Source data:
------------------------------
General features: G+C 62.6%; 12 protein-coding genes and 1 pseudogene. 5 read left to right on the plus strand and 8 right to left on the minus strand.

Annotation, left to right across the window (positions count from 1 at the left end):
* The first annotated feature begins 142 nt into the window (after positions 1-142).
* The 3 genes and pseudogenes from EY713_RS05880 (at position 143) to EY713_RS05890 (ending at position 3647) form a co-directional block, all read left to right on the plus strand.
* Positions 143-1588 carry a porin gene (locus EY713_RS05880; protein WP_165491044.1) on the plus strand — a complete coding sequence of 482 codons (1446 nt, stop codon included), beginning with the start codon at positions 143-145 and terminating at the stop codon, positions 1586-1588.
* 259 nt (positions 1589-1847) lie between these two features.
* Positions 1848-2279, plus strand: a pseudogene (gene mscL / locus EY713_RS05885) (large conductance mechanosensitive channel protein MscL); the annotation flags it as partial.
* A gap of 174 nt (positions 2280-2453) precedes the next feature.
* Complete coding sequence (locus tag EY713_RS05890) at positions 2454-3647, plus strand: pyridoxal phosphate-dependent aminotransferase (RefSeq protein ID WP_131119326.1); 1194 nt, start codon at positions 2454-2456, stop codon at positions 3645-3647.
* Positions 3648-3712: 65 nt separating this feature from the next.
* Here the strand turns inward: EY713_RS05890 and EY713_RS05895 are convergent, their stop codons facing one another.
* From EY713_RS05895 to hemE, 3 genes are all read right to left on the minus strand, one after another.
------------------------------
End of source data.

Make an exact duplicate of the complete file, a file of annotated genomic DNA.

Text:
General features: G+C 62.6%; 12 protein-coding genes and 1 pseudogene. 5 read left to right on the plus strand and 8 right to left on the minus strand.

Annotation, left to right across the window (positions count from 1 at the left end):
* The first annotated feature begins 142 nt into the window (after positions 1-142).
* The 3 genes and pseudogenes from EY713_RS05880 (at position 143) to EY713_RS05890 (ending at position 3647) form a co-directional block, all read left to right on the plus strand.
* Positions 143-1588 carry a porin gene (locus EY713_RS05880; protein WP_165491044.1) on the plus strand — a complete coding sequence of 482 codons (1446 nt, stop codon included), beginning with the start codon at positions 143-145 and terminating at the stop codon, positions 1586-1588.
* 259 nt (positions 1589-1847) lie between these two features.
* Positions 1848-2279, plus strand: a pseudogene (gene mscL / locus EY713_RS05885) (large conductance mechanosensitive channel protein MscL); the annotation flags it as partial.
* A gap of 174 nt (positions 2280-2453) precedes the next feature.
* Complete coding sequence (locus tag EY713_RS05890) at positions 2454-3647, plus strand: pyridoxal phosphate-dependent aminotransferase (RefSeq protein ID WP_131119326.1); 1194 nt, start codon at positions 2454-2456, stop codon at positions 3645-3647.
* Positions 3648-3712: 65 nt separating this feature from the next.
* Here the strand turns inward: EY713_RS05890 and EY713_RS05895 are convergent, their stop codons facing one another.
* From EY713_RS05895 to hemE, 3 genes are all read right to left on the minus strand, one after another.